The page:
My husband likes to tell this story about his days in a one-room country schoolhouse.
In his school there were 33 boys and girls ranging in age from five to 16, as many of the farm boys went to school in the winter to keep from having to help their fathers put up the wood for fuel. Also they liked picking on the pretty young teachers who were unable to cope with so many big boys as well as the little beginners.
Having successfully "run off" two young ladies in one year, the director hired Mr. Anson, thinking a man would be able to keep order. This was quite a challenge, but soon the boys were able to win his confidence and got him to play games outside with them.
One day they were playing "hide and seek" and one boy coaxed him into the woodshed. With him safely inside, he locked the door from the outside, keeping him there until 4 o'clock when they let him out and all went home.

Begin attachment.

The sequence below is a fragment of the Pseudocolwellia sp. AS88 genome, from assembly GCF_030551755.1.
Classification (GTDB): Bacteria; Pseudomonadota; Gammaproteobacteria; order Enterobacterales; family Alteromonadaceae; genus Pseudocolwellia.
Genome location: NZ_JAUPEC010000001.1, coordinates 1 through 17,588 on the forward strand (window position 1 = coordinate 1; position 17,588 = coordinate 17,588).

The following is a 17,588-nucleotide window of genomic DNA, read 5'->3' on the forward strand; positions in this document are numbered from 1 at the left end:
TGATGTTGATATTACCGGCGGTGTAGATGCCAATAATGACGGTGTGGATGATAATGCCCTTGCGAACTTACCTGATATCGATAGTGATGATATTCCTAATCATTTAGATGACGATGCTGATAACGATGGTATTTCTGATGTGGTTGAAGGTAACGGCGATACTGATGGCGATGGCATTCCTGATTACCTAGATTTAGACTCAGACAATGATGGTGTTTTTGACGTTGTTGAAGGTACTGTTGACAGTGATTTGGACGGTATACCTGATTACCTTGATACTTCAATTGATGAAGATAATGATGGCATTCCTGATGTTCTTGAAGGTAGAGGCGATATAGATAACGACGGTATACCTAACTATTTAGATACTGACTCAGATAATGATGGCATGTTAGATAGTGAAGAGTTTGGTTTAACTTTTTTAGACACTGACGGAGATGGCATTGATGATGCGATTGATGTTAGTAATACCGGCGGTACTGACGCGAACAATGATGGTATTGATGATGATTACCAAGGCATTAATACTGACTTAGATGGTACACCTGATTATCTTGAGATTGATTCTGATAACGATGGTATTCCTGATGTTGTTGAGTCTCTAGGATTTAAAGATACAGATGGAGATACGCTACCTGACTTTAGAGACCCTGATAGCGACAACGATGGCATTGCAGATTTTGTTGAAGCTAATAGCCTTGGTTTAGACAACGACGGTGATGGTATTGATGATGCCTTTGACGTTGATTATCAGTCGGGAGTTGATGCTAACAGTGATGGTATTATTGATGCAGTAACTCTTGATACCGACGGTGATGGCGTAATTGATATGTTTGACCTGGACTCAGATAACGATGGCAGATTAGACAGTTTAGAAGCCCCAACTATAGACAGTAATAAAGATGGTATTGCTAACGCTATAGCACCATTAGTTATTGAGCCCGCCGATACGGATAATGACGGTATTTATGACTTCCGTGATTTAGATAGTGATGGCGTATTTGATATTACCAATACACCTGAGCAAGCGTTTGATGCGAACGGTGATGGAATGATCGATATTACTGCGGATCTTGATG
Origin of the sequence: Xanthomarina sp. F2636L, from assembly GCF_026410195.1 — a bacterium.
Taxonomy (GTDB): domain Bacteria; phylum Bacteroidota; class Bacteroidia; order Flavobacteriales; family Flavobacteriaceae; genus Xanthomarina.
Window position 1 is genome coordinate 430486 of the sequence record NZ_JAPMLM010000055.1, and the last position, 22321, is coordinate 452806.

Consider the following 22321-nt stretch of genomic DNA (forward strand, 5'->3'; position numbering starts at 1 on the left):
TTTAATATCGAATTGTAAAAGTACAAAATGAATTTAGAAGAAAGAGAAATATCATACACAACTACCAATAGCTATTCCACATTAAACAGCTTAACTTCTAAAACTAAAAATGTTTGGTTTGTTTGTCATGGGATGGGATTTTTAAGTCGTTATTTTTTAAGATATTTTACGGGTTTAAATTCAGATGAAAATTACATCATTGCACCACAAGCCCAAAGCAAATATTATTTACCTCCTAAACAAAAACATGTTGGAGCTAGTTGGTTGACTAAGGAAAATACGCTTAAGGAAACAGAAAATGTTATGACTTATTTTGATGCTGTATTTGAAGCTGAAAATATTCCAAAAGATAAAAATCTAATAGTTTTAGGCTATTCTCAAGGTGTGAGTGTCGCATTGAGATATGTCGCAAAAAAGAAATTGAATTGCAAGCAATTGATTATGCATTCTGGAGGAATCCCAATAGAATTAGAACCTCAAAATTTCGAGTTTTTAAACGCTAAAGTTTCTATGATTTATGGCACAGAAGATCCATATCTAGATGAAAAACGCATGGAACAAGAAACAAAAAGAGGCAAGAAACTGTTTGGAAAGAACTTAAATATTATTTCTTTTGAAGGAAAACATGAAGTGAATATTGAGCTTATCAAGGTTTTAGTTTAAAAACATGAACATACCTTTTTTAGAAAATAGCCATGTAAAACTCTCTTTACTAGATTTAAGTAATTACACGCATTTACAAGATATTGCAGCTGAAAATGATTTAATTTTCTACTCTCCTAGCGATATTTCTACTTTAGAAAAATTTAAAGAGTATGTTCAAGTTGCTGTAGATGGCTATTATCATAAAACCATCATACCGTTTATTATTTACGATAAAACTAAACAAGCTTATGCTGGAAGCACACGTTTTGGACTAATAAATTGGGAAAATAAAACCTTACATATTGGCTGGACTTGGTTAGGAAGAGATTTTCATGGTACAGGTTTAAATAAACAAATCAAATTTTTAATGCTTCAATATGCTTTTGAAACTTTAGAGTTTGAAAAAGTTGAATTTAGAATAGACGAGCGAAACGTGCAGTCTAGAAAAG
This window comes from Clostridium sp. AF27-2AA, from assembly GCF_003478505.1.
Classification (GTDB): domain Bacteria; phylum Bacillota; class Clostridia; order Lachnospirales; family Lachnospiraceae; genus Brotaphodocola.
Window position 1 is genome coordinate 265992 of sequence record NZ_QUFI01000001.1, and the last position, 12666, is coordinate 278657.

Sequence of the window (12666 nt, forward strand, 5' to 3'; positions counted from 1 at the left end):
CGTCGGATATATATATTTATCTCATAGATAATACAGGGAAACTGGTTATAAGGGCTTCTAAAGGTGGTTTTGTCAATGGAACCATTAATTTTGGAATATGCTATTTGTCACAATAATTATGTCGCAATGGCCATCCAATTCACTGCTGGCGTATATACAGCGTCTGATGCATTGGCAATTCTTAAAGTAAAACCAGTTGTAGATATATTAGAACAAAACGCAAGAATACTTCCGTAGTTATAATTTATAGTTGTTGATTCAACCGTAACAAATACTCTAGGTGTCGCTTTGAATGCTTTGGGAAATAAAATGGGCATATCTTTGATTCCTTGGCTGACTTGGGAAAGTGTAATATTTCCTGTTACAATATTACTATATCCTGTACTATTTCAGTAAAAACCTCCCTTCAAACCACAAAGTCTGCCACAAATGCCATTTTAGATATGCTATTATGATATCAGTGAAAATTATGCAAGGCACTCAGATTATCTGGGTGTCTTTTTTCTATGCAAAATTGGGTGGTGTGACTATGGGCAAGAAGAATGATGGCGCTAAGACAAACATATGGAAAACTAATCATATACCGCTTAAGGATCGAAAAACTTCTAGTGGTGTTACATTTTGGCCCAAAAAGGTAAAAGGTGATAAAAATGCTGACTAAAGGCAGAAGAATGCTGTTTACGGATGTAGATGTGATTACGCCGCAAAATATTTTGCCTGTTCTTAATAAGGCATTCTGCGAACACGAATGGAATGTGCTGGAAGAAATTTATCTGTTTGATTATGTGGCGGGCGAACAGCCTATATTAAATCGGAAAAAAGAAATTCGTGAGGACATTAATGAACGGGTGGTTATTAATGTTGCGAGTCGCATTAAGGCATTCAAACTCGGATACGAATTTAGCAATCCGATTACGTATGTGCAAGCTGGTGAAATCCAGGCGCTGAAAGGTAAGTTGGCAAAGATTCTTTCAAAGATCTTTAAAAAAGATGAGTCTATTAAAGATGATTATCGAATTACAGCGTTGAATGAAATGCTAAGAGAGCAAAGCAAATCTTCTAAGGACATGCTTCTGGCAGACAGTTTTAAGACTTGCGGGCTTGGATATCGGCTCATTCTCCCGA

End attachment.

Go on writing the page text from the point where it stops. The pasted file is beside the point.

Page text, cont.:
The teacher quite naturally was angry and frustrated as he was not quite sure whether he should report the incident. Strange as it may be, the very next day the same thing happened as the boys promised not to do such a thing again. Even the third day the same thing was in progress when an angry parent came on the scene and caught them in the act. It seems there was a little girl who had "tattled," thus ending their "vacation."
At the end of the term another teacher came who was able to take care of any situation. Naturally there were not so many big boys attending that year.
Mrs. Glen Oliver
Back in 1955 a call went out from the editors of the then Capper’s Weekly asking for readers to send in articles on true pioneers. Hundreds of letters came pouring in from early settlers and their children, many now in their 80s and 90s, and from grandchildren of settlers, all with tales to tell. So many articles were received that a decision was made to create a book, and in 1956, the first My Folks title – My Folks Came in a Covered Wagon – hit the shelves. Nine other books have since been published in the My Folks series, all filled to the brim with true tales from Capper’s readers, and we are proud to make those stories available to our growing online community.